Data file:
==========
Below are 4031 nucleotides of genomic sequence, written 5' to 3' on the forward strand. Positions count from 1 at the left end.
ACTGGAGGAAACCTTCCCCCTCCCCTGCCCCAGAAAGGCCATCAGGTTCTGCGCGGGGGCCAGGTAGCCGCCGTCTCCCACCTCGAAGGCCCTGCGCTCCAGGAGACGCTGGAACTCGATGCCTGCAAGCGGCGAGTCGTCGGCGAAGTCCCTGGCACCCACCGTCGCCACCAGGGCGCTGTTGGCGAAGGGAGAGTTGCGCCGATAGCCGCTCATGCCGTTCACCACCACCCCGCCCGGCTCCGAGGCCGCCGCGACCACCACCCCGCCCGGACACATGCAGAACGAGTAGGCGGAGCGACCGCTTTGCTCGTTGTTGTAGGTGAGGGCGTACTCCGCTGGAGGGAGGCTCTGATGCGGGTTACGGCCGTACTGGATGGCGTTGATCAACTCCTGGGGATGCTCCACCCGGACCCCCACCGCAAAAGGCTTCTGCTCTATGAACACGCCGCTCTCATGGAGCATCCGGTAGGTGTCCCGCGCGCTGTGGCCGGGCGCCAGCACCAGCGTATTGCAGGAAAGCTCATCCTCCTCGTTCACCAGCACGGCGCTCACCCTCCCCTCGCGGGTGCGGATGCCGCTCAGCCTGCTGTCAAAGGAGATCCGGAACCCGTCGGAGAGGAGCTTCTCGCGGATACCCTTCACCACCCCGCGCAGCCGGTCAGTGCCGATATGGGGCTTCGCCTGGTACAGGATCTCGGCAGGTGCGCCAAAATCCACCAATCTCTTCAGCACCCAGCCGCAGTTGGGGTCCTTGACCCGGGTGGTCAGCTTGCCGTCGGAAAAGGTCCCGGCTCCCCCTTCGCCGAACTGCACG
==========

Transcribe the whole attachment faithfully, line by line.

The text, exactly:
Below are 4031 nucleotides of genomic sequence, written 5' to 3' on the forward strand. Positions count from 1 at the left end.
ACTGGAGGAAACCTTCCCCCTCCCCTGCCCCAGAAAGGCCATCAGGTTCTGCGCGGGGGCCAGGTAGCCGCCGTCTCCCACCTCGAAGGCCCTGCGCTCCAGGAGACGCTGGAACTCGATGCCTGCAAGCGGCGAGTCGTCGGCGAAGTCCCTGGCACCCACCGTCGCCACCAGGGCGCTGTTGGCGAAGGGAGAGTTGCGCCGATAGCCGCTCATGCCGTTCACCACCACCCCGCCCGGCTCCGAGGCCGCCGCGACCACCACCCCGCCCGGACACATGCAGAACGAGTAGGCGGAGCGACCGCTTTGCTCGTTGTTGTAGGTGAGGGCGTACTCCGCTGGAGGGAGGCTCTGATGCGGGTTACGGCCGTACTGGATGGCGTTGATCAACTCCTGGGGATGCTCCACCCGGACCCCCACCGCAAAAGGCTTCTGCTCTATGAACACGCCGCTCTCATGGAGCATCCGGTAGGTGTCCCGCGCGCTGTGGCCGGGCGCCAGCACCAGCGTATTGCAGGAAAGCTCATCCTCCTCGTTCACCAGCACGGCGCTCACCCTCCCCTCGCGGGTGCGGATGCCGCTCAGCCTGCTGTCAAAGGAGATCCGGAACCCGTCGGAGAGGAGCTTCTCGCGGATACCCTTCACCACCCCGCGCAGCCGGTCAGTGCCGATATGGGGCTTCGCCTGGTACAGGATCTCGGCAGGTGCGCCAAAATCCACCAATCTCTTCAGCACCCAGCCGCAGTTGGGGTCCTTGACCCGGGTGGTCAGCTTGCCGTCGGAAAAGGTCCCGGCTCCCCCTTCGCCGAACTGCACG